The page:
Over 35 participants braved the chilly, windy conditions in Covehithe, Suffolk. Covehithe is located on the North Sea coast approximately 4 miles (6.4km) north of Southwold and suffers from the highest rate of erosion in the UK with nearly 5m disappearing into the sea every year. As such, the recovery and recording of its remaining archaeology is all the more necessary.
Dr Carenza Lewis of ACA gave a presentation on the benefits and methods of fieldwalking before the fieldwalkers headed out into the barely-above-freezing conditions. A field immediately to the west of Covehithe Church was gridded out at 20m intervals and teams of two were sent out to systematically collect finds from their allocated grids.
This field yielded a wide range of finds from Neolithic flint flakes, Roman pottery, one sherd of Anglo-Saxon pottery, all the way through medieval and post-medieval sherds. Even at this early stage the finds from this field have given us a better idea where the medieval settlement was located in and around the church prior to the Black Death. Once the finds are cleaned up and identified by experts, a report will be made available on this blog and the ACA website here.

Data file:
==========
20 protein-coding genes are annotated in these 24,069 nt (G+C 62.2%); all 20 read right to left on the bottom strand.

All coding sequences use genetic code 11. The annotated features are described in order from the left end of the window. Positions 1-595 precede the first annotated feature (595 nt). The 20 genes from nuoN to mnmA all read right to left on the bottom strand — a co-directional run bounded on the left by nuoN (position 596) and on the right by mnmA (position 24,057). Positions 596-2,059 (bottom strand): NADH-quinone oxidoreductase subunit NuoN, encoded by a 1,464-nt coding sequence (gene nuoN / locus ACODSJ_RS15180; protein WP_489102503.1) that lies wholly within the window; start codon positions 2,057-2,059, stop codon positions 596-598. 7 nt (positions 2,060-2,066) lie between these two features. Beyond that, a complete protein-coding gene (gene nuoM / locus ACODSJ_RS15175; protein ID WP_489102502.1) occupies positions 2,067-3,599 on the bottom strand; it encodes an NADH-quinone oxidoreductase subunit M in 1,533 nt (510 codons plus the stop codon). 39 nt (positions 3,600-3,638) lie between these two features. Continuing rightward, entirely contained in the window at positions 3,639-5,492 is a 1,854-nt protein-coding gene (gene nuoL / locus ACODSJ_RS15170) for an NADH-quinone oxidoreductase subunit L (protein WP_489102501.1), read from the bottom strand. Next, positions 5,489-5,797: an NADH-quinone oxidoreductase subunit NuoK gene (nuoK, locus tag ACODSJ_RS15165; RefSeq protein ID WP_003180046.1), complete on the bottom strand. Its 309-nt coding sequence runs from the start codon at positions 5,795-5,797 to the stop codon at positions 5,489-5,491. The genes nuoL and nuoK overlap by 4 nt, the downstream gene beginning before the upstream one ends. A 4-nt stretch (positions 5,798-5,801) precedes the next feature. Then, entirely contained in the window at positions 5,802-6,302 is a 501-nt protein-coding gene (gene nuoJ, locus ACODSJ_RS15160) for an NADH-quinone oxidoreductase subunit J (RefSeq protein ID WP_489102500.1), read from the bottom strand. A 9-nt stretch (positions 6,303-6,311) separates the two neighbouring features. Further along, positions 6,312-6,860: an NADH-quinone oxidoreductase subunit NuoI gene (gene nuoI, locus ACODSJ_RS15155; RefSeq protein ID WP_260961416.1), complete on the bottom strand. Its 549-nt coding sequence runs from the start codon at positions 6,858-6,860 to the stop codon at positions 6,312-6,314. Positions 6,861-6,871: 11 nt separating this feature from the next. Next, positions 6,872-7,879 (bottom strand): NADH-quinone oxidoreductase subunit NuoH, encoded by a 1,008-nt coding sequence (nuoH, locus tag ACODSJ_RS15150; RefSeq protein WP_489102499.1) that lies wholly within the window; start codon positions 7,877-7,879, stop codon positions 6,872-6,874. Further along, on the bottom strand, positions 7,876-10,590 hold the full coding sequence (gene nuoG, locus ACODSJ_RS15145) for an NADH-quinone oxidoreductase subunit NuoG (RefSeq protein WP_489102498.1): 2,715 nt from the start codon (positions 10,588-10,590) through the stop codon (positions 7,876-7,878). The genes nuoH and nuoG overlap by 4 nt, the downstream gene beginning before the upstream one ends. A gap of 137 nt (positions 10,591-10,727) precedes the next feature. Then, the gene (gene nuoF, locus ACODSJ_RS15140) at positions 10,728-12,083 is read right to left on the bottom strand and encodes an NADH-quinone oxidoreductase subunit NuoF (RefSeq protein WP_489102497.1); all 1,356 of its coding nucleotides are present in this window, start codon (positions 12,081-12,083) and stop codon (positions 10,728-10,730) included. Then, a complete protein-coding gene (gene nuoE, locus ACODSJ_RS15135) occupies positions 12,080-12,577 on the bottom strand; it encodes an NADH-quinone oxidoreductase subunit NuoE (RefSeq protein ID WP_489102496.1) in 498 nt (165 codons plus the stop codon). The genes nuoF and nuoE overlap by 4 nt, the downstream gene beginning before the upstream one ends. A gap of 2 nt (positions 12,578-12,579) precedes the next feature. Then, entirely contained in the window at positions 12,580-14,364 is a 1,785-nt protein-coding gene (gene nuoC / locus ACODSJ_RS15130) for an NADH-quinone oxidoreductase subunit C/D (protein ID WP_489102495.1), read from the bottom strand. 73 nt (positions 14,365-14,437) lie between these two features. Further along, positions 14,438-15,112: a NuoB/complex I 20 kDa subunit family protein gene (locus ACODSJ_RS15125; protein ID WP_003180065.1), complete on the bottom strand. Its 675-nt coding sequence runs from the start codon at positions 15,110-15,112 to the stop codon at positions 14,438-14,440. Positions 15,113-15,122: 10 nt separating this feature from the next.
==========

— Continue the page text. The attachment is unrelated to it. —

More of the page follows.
The majority of participants were from the local area and chose to join in because they were interested in both archaeology and the local history of the site. The event was rated good or excellent by 100% of participants with 94% rating it as excellent. Participants commented that the fieldwalking was “interesting, educational, fun and healthy.” Many were keen to carry on fieldwalking in the future and even set up their own groups!
Thank you to all the volunteers who braved the cold and wintry elements and special thanks to Bill Jenman and Kate Osborne of Touching the Tide for organising the fieldwalking and providing copious amounts of cake, Wood Farm Barn for hosting us and pottery expert John Newman for his on-site expertise.